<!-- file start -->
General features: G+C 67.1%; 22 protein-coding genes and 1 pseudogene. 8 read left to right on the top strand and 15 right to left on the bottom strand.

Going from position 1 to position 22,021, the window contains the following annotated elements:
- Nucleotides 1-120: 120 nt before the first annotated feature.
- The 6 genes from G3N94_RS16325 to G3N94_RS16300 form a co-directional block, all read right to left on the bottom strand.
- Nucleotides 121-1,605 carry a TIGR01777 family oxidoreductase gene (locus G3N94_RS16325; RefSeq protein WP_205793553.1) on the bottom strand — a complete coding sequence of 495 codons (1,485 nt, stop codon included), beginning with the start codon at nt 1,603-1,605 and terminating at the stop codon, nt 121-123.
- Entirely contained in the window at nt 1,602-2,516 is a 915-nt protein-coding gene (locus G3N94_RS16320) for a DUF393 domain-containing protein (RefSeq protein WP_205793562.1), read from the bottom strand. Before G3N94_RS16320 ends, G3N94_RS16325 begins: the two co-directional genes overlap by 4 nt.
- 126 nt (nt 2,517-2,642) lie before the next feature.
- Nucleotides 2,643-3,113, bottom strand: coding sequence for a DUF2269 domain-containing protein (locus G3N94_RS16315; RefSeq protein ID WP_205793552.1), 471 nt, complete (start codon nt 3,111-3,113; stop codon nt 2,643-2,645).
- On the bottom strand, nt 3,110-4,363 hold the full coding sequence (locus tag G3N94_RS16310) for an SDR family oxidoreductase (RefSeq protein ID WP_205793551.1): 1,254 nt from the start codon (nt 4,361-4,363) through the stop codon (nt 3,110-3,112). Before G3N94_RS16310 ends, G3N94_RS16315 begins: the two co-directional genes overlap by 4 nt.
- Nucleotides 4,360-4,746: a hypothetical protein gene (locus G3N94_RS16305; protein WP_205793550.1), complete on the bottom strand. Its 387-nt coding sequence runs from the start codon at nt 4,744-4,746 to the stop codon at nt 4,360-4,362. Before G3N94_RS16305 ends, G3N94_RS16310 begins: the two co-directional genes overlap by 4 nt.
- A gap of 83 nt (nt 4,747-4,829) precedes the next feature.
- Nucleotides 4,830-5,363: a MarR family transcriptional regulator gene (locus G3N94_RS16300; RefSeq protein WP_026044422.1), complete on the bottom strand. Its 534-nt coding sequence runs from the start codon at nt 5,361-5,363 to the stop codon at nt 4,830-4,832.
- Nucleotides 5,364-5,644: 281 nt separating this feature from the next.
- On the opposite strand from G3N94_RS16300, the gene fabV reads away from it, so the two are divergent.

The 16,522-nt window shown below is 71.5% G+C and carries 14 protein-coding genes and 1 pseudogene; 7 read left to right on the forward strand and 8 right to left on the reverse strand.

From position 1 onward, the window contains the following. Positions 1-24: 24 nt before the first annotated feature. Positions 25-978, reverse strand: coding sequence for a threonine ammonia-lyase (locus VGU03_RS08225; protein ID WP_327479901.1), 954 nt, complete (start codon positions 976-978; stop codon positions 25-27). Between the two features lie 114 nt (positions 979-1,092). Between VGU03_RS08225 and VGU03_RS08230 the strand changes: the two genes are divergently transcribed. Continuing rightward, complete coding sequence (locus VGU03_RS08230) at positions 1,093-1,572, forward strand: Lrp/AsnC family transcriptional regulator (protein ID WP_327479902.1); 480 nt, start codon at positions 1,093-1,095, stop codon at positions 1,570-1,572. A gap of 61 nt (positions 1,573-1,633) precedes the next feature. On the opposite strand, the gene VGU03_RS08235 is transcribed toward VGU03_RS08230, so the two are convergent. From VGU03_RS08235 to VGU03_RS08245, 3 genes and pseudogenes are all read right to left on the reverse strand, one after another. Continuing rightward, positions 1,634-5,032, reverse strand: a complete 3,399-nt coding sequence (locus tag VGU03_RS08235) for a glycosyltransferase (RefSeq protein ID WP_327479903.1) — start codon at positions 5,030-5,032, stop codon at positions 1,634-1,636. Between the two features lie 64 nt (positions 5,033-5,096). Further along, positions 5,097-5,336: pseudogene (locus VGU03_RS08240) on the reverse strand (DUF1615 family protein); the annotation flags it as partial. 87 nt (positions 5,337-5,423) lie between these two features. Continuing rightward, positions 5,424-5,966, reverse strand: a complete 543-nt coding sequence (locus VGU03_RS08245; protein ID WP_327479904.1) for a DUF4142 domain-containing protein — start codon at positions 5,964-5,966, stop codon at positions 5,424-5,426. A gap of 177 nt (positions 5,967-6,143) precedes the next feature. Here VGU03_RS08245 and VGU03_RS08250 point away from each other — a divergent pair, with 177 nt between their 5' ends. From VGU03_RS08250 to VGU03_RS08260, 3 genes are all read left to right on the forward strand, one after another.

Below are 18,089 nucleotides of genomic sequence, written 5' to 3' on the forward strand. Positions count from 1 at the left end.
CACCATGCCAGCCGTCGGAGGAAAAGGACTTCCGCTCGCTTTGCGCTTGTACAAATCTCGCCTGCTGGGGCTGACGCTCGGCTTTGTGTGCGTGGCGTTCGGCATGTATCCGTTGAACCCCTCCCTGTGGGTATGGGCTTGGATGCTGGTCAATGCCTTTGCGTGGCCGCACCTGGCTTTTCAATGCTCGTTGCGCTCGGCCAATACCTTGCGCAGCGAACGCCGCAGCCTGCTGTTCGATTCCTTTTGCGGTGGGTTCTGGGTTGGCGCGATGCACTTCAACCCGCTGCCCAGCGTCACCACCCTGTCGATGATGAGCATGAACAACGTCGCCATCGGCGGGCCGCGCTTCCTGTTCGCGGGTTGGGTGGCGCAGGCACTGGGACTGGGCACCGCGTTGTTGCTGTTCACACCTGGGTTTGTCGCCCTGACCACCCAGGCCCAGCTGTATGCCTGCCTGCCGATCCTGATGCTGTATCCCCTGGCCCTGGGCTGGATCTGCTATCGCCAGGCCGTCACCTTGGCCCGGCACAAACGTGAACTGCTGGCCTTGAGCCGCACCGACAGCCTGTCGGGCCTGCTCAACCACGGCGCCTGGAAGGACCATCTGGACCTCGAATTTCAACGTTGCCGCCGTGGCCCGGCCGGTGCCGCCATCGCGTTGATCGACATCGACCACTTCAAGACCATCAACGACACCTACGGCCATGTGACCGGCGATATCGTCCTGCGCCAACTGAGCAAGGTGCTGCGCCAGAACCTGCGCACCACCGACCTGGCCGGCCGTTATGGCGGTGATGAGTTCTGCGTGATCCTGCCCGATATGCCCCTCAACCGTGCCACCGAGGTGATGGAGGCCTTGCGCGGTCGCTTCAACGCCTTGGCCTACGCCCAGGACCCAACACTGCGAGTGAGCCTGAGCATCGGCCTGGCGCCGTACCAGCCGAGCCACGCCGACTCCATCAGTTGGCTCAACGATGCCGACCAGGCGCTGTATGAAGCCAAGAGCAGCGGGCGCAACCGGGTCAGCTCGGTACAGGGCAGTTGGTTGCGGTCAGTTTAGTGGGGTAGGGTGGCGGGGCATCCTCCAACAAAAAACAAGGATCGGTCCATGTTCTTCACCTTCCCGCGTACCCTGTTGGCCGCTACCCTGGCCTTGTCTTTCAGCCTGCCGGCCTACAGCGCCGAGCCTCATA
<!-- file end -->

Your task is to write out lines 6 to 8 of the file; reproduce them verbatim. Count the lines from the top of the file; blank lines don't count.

- Entirely contained in the window at nt 1,602-2,516 is a 915-nt protein-coding gene (locus G3N94_RS16320) for a DUF393 domain-containing protein (RefSeq protein WP_205793562.1), read from the bottom strand. Before G3N94_RS16320 ends, G3N94_RS16325 begins: the two co-directional genes overlap by 4 nt.
- 126 nt (nt 2,517-2,642) lie before the next feature.
- Nucleotides 2,643-3,113, bottom strand: coding sequence for a DUF2269 domain-containing protein (locus G3N94_RS16315; RefSeq protein ID WP_205793552.1), 471 nt, complete (start codon nt 3,111-3,113; stop codon nt 2,643-2,645).